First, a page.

Though the partisan identities of Democrats and Republicans now stand, for the most part, in stark contrast, there was a time when both parties had powerful conservative factions. In High Tide of American Conservatism: Davis, Coolidge, and the 1924 Election, author Garland Tucker recounts the unique electoral battle between a conservative Republican, President Calvin Coolidge (who had succeeded to the presidency after the death of incumbent President Warren Harding in 1923), and a conservative Democrat, prominent lawyer and former West Virginia congressman John W. Davis. The election took place four years after a bruising economic recession and marked, Tucker says, the last time the Democratic Party nominated a conservative as its presidential candidate. Tucker, president and CEO of specialty finance company Triangle Capital Corp., recently spoke with U.S. News. Excerpts:
What made the 1924 presidential election particularly notable?
It was the last time that both major parties nominated a conservative candidate. We're very used to the idea that the Republican Party is right of center and the Democratic Party is left of center. Prior to 1924, both parties had a very vigorous rivalry between the progressives and the conservatives. Even though this election has never gotten much attention from historians, it really was something of a watershed. Another reason that led me to write the book is that the two candidates were just outstanding individuals who have gotten generally very little attention from historians.
As the conservative Democrat, what did Davis stand for?
His view was that the government's responsibility was limited by the Constitution and should remain limited to providing law and order domestically and providing national defense. Coolidge had very much the same small-government view.
Why hasn't a conservative Democrat been nominated since 1924?
When Coolidge won the election very resoundingly, Franklin Roosevelt, who was a young politician at that time, said this is the last time [a] Democrat should ever run as a conservative. We can't be more conservative than the Republicans. That, in fact, is what happened.
Should Democrats re-embrace conservative ideals?
I don't think there's any chance of that. Personally, as a conservative, I think it would be wonderful to have a race like 1924 when both parties nominated conservatives with fantastic credentials and with no hint of scandal.
In the book, you address the "Wall Street taint" that Davis, then a corporate lawyer, had to overcome before he ran for office. Does that stigma exist for politicians today?
Yeah, I think it does. Certainly with what happened in the recession that we either just finished or are still in, there was a good deal of backlash against Wall Street. That's a fairly constant phenomenon in American life. It's much stronger in progressive or liberal circles than it is in conservative circles.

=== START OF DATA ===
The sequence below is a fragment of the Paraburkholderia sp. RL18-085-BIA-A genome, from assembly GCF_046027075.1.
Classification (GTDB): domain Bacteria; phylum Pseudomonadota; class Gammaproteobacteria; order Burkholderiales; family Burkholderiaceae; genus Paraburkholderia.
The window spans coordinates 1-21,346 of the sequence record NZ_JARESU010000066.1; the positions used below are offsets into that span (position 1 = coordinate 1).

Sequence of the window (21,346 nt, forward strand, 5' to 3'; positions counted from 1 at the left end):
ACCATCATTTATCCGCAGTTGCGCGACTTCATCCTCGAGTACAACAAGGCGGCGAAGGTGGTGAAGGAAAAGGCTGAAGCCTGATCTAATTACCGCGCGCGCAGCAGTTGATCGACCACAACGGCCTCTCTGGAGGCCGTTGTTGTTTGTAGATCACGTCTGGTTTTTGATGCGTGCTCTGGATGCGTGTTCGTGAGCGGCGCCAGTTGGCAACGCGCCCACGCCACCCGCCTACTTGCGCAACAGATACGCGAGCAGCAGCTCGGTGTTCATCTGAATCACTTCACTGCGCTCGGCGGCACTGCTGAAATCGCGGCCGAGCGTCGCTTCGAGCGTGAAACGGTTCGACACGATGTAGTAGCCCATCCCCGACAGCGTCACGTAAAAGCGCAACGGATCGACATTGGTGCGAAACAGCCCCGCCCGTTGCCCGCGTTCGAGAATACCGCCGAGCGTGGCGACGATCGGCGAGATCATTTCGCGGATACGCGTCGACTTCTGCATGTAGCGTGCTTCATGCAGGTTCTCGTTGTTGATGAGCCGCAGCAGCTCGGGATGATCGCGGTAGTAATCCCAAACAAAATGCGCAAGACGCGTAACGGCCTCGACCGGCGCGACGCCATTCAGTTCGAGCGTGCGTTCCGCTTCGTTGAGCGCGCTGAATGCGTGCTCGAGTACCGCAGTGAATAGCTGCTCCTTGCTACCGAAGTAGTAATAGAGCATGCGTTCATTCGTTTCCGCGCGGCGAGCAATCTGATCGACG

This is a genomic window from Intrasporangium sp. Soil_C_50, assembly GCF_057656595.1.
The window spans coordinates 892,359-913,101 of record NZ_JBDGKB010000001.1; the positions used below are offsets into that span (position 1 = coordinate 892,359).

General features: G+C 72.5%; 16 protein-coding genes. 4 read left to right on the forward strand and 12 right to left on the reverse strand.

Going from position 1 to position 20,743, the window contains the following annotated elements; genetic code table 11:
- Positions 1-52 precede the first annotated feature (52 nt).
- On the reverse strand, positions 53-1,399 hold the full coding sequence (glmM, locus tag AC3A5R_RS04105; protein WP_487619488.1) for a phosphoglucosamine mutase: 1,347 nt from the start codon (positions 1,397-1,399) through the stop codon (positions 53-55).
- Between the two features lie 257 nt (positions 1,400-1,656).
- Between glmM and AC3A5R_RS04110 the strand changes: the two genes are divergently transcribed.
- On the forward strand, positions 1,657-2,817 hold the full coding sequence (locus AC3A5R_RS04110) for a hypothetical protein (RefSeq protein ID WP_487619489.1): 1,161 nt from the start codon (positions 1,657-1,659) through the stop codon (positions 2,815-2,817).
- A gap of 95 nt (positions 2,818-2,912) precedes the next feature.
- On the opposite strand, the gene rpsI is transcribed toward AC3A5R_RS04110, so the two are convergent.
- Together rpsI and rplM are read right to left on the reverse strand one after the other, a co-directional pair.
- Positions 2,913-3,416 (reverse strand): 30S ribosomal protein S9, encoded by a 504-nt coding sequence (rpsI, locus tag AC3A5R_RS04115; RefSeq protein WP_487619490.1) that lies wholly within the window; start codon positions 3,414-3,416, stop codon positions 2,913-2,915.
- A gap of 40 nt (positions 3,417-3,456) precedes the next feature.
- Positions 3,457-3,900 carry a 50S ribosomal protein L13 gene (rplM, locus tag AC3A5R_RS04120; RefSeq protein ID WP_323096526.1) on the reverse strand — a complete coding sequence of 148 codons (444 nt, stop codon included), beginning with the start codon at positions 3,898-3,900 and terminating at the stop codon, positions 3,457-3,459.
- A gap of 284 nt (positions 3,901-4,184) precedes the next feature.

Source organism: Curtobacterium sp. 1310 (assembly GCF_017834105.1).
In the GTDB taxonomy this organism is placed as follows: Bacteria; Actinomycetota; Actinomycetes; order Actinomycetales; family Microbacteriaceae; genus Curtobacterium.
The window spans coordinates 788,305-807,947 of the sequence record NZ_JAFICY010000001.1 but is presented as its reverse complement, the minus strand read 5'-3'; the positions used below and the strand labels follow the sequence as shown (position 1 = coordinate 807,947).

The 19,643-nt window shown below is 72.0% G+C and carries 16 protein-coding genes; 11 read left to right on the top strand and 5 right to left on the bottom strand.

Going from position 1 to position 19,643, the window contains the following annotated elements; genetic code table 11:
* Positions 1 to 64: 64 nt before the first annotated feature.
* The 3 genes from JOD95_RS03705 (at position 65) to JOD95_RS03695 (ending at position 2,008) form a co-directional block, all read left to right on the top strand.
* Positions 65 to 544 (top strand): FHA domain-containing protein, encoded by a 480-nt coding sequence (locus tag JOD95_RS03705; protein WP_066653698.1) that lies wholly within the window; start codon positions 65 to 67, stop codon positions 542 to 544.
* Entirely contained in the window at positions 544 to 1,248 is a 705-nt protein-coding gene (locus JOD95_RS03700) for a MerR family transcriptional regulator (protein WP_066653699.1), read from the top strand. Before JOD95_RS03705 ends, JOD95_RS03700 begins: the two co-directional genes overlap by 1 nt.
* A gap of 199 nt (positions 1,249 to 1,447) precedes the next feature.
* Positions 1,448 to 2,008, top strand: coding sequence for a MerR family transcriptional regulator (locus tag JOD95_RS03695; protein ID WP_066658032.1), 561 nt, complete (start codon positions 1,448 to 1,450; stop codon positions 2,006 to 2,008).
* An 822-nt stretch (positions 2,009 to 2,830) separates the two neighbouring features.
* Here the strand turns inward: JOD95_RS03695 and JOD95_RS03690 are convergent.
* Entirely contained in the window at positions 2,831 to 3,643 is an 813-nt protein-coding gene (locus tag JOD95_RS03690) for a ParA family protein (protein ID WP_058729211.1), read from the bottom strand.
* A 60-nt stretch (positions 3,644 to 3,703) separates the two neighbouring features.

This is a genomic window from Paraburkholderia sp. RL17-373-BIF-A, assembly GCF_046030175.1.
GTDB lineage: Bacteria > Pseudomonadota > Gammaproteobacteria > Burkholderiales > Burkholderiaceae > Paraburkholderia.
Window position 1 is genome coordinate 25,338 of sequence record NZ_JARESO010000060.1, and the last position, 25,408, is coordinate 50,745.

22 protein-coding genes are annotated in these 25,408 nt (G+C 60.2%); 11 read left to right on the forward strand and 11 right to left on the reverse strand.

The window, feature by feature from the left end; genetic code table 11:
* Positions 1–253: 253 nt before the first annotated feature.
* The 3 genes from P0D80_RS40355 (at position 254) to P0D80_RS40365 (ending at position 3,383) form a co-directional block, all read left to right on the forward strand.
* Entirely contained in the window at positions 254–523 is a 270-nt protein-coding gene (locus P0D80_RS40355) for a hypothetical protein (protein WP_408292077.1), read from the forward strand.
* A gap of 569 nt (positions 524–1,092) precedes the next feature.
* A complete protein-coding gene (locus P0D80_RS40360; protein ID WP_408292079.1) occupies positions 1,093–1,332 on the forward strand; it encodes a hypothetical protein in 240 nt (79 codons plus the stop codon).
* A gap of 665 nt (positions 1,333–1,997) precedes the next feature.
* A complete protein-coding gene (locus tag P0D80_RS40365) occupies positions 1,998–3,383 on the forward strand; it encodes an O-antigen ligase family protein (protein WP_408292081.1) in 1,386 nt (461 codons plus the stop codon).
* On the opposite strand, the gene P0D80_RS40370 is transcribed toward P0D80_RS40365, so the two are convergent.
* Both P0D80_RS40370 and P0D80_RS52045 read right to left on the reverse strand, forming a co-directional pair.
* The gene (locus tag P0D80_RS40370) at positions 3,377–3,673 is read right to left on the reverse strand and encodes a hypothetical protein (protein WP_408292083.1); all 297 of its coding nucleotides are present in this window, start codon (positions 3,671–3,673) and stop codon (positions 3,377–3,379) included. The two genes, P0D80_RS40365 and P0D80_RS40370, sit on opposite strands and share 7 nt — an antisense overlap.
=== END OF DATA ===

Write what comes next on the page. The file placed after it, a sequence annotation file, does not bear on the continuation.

How did Coolidge out-campaign Davis to win a landslide victory?
If you were to take a conventional list of characteristics that were requirements for someone to excel in politics, Coolidge didn't have any of them. He never kissed a baby. If he could get by with one sentence, he would never give you a paragraph. He was sort of the antithesis of what we think a good politician would be. In any event, he was extremely popular. There's an interesting quote in the book from Walter Lippmann, one of the premier pundits of the 1920s, 1930s, and 1940s. He said the '20s was a period when the economy was taking off. There was a lot of social tension as things were changing, and yet we had a president who was the quintessential Yankee Puritan. Lippman said he thought people really took a lot of comfort in that—they could vote for a Puritan but enjoy all this good life that was coming along. They could feel reassured that we had some continuity with our past at the helm.
Why have historians generally failed to understand the election's significance?
I think one primary reason is that most American historians who were writing from the 1930s to the 1980s were basically liberal. They honestly believed that Franklin Roosevelt and the New Deal saved the country [in the Great Depression]. They dominated the historical perspective, and they were very dismissive of Coolidge and Andrew Mellon and Harding and anything that happened in the '20s. In some ways, I think they blamed the 1920s for what happened in the 1930s. I think some liberal historians actually blamed Coolidge, even though liberal economists know better than to do that.